Culture Fit and Culture Add: Differences and Advantages Companies Should Be Aware Of

When it comes to recruitment, you will likely come across hiring by culture fit and culture add. In this article, we will discuss the differences and advantages of these two hiring strategies to help you determine which one is better.


What Is Culture Fit?

Culture fit in the recruitment process refers to the compatibility between a job candidate and the company’s existing culture. If the department often goes for a drink after work, a culture-fit candidate will be someone who is outgoing and also likes drinking. An applicant is culturally fit if he or she shares the same values, interests, and work preferences with the company.


Hiring By Culture Fit: Pros and Cons

It’s common for recruiters to hire for “culture fit” because people who match the company’s DNA can easily blend right in and get straight down to work. Unfortunately, this strategy also has many dark sides. So before a company considers or continues this practice, it’s wise to look at its disadvantages as well. 



  • A culture-fit employee may stick around longer, which means companies don’t have to find and hire over and over again. It can lead to money and time savings.


  • Hiring by culture fit can hurt a company’s diversity. If employers and managers hire candidates who are like them and the rest of the team, it will become more challenging to serve customers from different backgrounds successfully.
  • Hiring for cultural fit tends to favor a company’s status quo. It can prevent recruiters from seeing the candidate who can handle the work best.
  • Companies relying on cultural fit can end up being very homogenous, which isn’t good for business. It can also lead to culture stagnancy.
  • Employees still leave great cultures. So, there’s no guarantee that culturally fit employees will stay with the company.


What Is Culture Add?

Culture add is the complete opposite of culture fit. Instead of focusing on people who fit the status quo, the emphasis is on cultural contributors or people who share and reflect the organization’s ethics and values but still have something new and valuable to offer. 


For example, an older professional transitioning from a different industry joins a team of young professionals who have developed a culture of staying after working hours. The recruit has the experience and knows the value of going home at the end of the shift. If he shares the knowledge with his team and the team adopts it, he’ll be preventing his colleagues from suffering the consequences of working late hours.


Hiring By Culture Add: Pros and Cons


  • By hiring for cultural add, you’re creating a diverse workforce. Diversity is known to boost innovation and help drive business success.
  • By hiring talents from different backgrounds and walks of life, your company can get a new perspective that could be useful when expanding into new industries or markets.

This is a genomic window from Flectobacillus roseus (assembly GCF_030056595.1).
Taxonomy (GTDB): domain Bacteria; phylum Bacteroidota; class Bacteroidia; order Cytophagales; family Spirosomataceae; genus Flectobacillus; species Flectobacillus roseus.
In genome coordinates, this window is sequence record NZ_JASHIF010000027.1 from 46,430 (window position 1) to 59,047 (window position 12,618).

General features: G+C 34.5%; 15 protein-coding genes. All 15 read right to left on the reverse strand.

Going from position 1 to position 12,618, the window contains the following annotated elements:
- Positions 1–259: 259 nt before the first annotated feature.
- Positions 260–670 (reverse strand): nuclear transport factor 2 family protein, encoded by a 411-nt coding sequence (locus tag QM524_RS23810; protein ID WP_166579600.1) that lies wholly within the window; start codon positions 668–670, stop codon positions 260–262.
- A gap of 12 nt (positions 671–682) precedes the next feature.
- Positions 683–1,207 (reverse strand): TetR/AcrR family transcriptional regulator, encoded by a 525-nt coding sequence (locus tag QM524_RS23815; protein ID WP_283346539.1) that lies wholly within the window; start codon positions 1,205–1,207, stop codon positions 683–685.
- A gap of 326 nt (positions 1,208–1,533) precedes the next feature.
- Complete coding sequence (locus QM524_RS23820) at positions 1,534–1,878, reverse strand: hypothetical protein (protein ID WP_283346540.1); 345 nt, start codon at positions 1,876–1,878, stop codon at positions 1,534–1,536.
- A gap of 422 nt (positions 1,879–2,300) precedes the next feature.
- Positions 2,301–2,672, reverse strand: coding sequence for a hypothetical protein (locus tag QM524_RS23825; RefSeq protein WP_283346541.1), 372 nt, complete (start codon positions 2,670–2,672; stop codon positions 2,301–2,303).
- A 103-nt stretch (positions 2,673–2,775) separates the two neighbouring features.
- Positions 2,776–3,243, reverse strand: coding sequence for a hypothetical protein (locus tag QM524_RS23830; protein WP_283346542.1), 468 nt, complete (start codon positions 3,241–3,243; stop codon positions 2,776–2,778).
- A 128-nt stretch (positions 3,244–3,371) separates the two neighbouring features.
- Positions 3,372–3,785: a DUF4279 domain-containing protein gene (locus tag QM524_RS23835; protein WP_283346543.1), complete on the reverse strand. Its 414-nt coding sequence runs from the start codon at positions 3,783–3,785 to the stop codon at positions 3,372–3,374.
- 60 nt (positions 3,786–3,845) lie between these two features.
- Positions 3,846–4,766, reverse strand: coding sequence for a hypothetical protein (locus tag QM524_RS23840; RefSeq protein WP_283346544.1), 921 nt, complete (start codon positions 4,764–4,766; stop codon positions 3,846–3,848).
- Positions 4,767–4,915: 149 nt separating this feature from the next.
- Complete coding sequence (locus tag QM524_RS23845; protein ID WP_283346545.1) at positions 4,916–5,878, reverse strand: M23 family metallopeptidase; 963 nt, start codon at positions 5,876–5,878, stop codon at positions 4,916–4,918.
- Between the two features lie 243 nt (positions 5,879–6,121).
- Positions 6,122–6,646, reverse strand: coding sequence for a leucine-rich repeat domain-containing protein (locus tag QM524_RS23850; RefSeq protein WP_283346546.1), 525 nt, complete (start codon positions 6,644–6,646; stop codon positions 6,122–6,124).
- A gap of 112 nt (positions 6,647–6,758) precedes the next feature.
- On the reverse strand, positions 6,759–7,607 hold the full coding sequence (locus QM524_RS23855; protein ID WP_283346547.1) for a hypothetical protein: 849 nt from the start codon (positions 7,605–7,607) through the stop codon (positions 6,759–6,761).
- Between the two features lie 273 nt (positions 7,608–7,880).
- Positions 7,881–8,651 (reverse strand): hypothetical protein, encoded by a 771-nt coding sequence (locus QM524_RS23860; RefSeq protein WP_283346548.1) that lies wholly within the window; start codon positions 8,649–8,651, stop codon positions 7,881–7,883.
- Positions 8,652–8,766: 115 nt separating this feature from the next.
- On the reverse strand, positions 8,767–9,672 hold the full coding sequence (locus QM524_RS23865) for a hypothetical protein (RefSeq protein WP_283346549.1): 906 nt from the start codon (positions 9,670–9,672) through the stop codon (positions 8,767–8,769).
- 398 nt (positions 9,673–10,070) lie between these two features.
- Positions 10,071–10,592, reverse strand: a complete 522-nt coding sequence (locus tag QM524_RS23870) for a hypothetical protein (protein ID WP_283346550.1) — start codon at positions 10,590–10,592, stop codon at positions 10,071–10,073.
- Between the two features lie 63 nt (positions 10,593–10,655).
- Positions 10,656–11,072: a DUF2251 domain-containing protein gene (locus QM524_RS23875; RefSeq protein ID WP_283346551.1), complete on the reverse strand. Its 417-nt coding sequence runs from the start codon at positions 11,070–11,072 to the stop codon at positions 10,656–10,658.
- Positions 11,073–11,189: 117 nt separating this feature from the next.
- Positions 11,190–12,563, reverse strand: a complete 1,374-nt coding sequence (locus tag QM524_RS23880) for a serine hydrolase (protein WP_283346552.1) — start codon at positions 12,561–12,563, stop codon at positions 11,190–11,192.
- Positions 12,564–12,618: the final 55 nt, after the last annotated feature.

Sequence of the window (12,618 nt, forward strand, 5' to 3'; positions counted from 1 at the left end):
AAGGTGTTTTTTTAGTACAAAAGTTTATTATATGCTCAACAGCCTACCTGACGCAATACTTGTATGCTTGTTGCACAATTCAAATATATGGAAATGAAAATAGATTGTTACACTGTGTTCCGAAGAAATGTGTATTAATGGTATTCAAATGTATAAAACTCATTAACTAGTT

• Companies that want to adopt culture hiring must develop and implement a structured approach to recruitment. Otherwise, it will be easy to fall into stagnancy.


Shifting to Culture Add

Diversity is important in business. It can give you an edge in a highly competitive business landscape. Diversity brings in new, richer ideas and serves as a pathway to unlocking creativity. It is also correlated with profitability. A McKinsey study found that companies with the most ethnically diverse executive teams are 33% more likely to outperform their peers in terms of profitability.


Building a diverse team is impossible when hiring for culture fit. The strategy only results in a homogenous workforce. For companies who want to embrace diversity and inclusion, hiring by culture add is the best option. 


How to Hire for Cultural Add

Ready to start hiring by culture add? Here are a few tips to help you get started:


  • Define your company’s culture and document it so your human resource department can easily understand what kind of hires they need to make.
  • Use standardized testing when assessing candidates to prevent biases.
  • Don’t overlook cultural fit. For the strategy to succeed, the talent you hire should still align with your organization’s values and can get along with their colleagues.
  • Compare candidates on an objective and bias-free scale. Hiring managers should look at the quantifiable results of tests to determine what value the candidate can add to the team instead of relying on their gut feeling.


Cultural Add Interview Questions

Here are a few interview questions you can use to hire for cultural add:

  1. What passions, interests, or skills do you possess that sets you apart from others in this position?
  2. What is your impression of our office culture, and what do you think needs improvement?
  3. How do your team and co-workers benefit from working with you? 
  4. Tell us about an issue you solved creatively.
  5. Tell us about a time when understanding a colleague’s perspective has benefitted the workplace. 


Let Kilpatrick Executive Assist You in Adopting and Improving a Culture Add Method to Recruitment 

Culture fit started as a good strategy, but it soon became associated with poor hiring decisions, biases, and personal preferences. That’s why hiring by culture add is becoming the new way forward. 


If you are ready to hire by culture add or find ways to make your existing recruitment strategy even better, Kilpatrick Executive has experienced consultants ready to lend a hand. Get in touch to find out how we can help.